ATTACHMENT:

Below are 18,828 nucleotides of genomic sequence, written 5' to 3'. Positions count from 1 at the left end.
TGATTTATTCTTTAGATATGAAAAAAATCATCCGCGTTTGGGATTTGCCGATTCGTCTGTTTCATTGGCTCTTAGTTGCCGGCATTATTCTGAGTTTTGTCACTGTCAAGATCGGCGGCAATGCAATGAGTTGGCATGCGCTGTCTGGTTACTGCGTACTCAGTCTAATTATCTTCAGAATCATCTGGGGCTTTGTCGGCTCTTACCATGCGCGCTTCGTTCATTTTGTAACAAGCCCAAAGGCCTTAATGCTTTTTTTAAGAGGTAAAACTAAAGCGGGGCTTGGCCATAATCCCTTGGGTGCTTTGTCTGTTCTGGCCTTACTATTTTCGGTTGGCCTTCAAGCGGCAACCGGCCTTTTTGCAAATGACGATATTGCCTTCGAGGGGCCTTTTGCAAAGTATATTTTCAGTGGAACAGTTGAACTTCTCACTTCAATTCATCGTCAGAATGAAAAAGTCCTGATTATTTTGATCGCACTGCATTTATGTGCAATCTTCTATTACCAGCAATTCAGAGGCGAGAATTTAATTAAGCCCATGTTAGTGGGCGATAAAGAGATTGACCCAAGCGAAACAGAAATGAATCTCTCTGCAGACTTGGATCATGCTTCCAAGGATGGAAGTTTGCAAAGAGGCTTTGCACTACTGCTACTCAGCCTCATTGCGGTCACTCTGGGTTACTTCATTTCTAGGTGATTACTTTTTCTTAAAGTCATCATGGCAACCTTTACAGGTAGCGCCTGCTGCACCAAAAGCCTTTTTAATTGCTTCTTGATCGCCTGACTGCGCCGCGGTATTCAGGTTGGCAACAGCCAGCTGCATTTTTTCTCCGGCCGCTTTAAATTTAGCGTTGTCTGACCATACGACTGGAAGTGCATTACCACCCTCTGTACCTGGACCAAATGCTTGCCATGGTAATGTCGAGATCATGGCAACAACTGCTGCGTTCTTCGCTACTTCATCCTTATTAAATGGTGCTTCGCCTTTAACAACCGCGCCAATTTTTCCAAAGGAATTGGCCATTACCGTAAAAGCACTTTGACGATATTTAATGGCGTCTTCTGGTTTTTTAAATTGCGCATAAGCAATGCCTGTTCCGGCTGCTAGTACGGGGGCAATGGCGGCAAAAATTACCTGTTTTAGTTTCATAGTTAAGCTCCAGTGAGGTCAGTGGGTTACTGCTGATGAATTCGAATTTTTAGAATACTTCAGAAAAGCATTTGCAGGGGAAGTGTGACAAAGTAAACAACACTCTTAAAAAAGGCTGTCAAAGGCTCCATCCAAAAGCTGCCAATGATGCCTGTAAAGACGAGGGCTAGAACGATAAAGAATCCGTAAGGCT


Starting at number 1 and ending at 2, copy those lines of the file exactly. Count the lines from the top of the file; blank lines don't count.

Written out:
Below are 18,828 nucleotides of genomic sequence, written 5' to 3'. Positions count from 1 at the left end.
TGATTTATTCTTTAGATATGAAAAAAATCATCCGCGTTTGGGATTTGCCGATTCGTCTGTTTCATTGGCTCTTAGTTGCCGGCATTATTCTGAGTTTTGTCACTGTCAAGATCGGCGGCAATGCAATGAGTTGGCATGCGCTGTCTGGTTACTGCGTACTCAGTCTAATTATCTTCAGAATCATCTGGGGCTTTGTCGGCTCTTACCATGCGCGCTTCGTTCATTTTGTAACAAGCCCAAAGGCCTTAATGCTTTTTTTAAGAGGTAAAACTAAAGCGGGGCTTGGCCATAATCCCTTGGGTGCTTTGTCTGTTCTGGCCTTACTATTTTCGGTTGGCCTTCAAGCGGCAACCGGCCTTTTTGCAAATGACGATATTGCCTTCGAGGGGCCTTTTGCAAAGTATATTTTCAGTGGAACAGTTGAACTTCTCACTTCAATTCATCGTCAGAATGAAAAAGTCCTGATTATTTTGATCGCACTGCATTTATGTGCAATCTTCTATTACCAGCAATTCAGAGGCGAGAATTTAATTAAGCCCATGTTAGTGGGCGATAAAGAGATTGACCCAAGCGAAACAGAAATGAATCTCTCTGCAGACTTGGATCATGCTTCCAAGGATGGAAGTTTGCAAAGAGGCTTTGCACTACTGCTACTCAGCCTCATTGCGGTCACTCTGGGTTACTTCATTTCTAGGTGATTACTTTTTCTTAAAGTCATCATGGCAACCTTTACAGGTAGCGCCTGCTGCACCAAAAGCCTTTTTAATTGCTTCTTGATCGCCTGACTGCGCCGCGGTATTCAGGTTGGCAACAGCCAGCTGCATTTTTTCTCCGGCCGCTTTAAATTTAGCGTTGTCTGACCATACGACTGGAAGTGCATTACCACCCTCTGTACCTGGACCAAATGCTTGCCATGGTAATGTCGAGATCATGGCAACAACTGCTGCGTTCTTCGCTACTTCATCCTTATTAAATGGTGCTTCGCCTTTAACAACCGCGCCAATTTTTCCAAAGGAATTGGCCATTACCGTAAAAGCACTTTGACGATATTTAATGGCGTCTTCTGGTTTTTTAAATTGCGCATAAGCAATGCCTGTTCCGGCTGCTAGTACGGGGGCAATGGCGGCAAAAATTACCTGTTTTAGTTTCATAGTTAAGCTCCAGTGAGGTCAGTGGGTTACTGCTGATGAATTCGAATTTTTAGAATACTTCAGAAAAGCATTTGCAGGGGAAGTGTGACAAAGTAAACAACACTCTTAAAAAAGGCTGTCAAAGGCTCCATCCAAAAGCTGCCAATGATGCCTGTAAAGACGAGGGCTAGAACGATAAAGAATCCGTAAGGCT